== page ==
About this Fellow
Bernard Comrie studied Modern and Medieval Languages and Linguistics at the University of Cambridge, taking his Ph.D. in 1972. Having taught previously at the University of Cambridge and the University of Southern California and served as Director of the Department of Linguistics at the Max Planck Institute for Evolutionary Anthropology, Leipzig, he is currently Distinguished Professor of Linguistics at the University of California, Santa Barbara. He is a member of the Academia Europaea, a corresponding fellow of the British Academy of Sciences, a corresponding member of the Saxon Academy of Sciences, a foreign member of the Netherlands Academy of Arts and Sciences, and a foreign member of the Russian Academy of Sciences.
Professor Comrie's main interests are language universals and typology, historical linguistics, linguistic fieldwork, and languages of the Caucasus – he is currently combining the last two interests by preparing descriptive grammars of two languages of Daghestan, Tsez and Bezhta. In his work on typology, he has undertaken the cross-linguistic examination of tense-aspect systems, causative constructions, relative clauses, nominalizations, reference-tracking devices, ditransitive constructions, valency classes, and numeral systems. A special interest is the use of evidence from different disciplines, in particular linguistics, genetics, and archeology, in order to solve problems relating to prehistoric human migrations and contact.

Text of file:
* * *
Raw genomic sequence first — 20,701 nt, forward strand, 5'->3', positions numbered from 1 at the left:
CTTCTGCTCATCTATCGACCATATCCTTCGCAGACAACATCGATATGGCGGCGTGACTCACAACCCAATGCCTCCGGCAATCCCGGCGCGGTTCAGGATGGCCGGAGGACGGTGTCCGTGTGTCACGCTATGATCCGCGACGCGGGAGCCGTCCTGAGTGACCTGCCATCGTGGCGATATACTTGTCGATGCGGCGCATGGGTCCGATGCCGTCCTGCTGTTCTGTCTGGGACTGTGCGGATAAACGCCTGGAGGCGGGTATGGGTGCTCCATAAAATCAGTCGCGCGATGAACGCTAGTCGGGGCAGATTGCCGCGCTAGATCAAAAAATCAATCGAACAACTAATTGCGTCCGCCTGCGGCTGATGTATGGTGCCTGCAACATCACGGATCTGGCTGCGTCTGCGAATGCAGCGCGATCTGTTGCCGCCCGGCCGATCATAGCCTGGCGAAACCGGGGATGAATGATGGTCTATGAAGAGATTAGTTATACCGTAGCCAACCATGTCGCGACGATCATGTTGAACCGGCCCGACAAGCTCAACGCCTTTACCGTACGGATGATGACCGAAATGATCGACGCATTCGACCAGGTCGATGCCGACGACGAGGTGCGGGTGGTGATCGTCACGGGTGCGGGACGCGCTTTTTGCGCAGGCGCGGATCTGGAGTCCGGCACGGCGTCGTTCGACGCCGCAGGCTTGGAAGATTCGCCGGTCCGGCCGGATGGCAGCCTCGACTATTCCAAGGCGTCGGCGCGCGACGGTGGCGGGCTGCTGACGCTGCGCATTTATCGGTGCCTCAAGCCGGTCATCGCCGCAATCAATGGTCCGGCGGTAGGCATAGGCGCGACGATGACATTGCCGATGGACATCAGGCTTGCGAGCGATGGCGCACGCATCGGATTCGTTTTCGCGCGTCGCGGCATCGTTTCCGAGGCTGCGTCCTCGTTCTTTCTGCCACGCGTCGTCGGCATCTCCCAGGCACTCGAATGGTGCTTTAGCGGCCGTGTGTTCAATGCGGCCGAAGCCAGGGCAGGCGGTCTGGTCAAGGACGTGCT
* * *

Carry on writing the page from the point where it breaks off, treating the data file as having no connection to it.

- Distinguished Faculty Professor of Linguistics, University of California, Santa Barbara
The languages, religions and history of pre-Islamic Iran and Central Asia with special attention to Zoroastrianism; Ancient and Middle Iranian philology and linguistics
Theoretical and experimental psycholinguistics; multi-language studies of psychological mechanisms for decoding the structure and meaning of sentences; modelling the process of grammar acquisition by children
History of English, especially syntax, including current change; modelling syntactic change; word classes and word class boundaries, gradience in syntax; corpus construction and problems of tagging
Greek and Latin languages and literature; ancient scholarship; ancient bilingualism and second-language learning; politeness and forms of address in Latin and Greek; sociolinguistics of ancient languages